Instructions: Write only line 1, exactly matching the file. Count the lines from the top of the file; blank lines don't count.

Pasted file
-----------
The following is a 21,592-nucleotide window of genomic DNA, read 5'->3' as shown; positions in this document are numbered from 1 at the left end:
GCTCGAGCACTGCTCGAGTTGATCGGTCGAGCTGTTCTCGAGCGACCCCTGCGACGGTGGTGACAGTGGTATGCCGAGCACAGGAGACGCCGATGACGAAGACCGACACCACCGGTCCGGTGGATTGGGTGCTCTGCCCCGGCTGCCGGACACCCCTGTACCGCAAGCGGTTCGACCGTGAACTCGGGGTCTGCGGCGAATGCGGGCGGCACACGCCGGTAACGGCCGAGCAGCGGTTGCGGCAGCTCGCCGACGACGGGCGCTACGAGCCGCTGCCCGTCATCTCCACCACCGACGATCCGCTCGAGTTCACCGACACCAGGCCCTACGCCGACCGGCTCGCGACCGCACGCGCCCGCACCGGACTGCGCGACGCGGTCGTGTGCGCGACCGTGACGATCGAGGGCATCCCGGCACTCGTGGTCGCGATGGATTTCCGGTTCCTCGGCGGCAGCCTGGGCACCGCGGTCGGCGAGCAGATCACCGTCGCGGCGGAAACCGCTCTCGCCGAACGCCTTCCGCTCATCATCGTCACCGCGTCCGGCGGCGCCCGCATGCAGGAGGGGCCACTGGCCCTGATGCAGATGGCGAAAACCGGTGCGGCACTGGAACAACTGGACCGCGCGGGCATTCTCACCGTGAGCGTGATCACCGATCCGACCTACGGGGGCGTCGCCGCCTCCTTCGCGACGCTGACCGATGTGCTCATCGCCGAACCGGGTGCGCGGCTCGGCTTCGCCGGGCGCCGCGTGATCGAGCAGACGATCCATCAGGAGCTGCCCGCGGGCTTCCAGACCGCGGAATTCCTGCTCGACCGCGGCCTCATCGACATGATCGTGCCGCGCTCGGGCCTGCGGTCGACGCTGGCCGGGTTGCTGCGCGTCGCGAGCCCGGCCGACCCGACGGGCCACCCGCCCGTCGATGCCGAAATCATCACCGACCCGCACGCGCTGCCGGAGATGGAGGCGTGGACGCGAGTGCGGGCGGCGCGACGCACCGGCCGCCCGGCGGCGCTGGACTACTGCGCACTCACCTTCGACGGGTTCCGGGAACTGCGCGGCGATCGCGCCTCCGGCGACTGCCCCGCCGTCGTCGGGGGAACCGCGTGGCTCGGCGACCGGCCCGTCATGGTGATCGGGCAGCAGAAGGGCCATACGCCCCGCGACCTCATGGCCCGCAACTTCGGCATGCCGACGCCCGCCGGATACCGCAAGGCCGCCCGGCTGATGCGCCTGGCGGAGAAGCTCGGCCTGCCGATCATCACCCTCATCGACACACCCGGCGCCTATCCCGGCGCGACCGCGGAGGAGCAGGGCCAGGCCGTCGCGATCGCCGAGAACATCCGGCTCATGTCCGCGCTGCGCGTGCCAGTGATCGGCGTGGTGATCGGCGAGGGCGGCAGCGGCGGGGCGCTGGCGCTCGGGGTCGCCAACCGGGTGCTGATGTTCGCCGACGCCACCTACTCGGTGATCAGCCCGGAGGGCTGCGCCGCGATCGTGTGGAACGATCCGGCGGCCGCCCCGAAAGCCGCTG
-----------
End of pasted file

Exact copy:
The following is a 21,592-nucleotide window of genomic DNA, read 5'->3' as shown; positions in this document are numbered from 1 at the left end: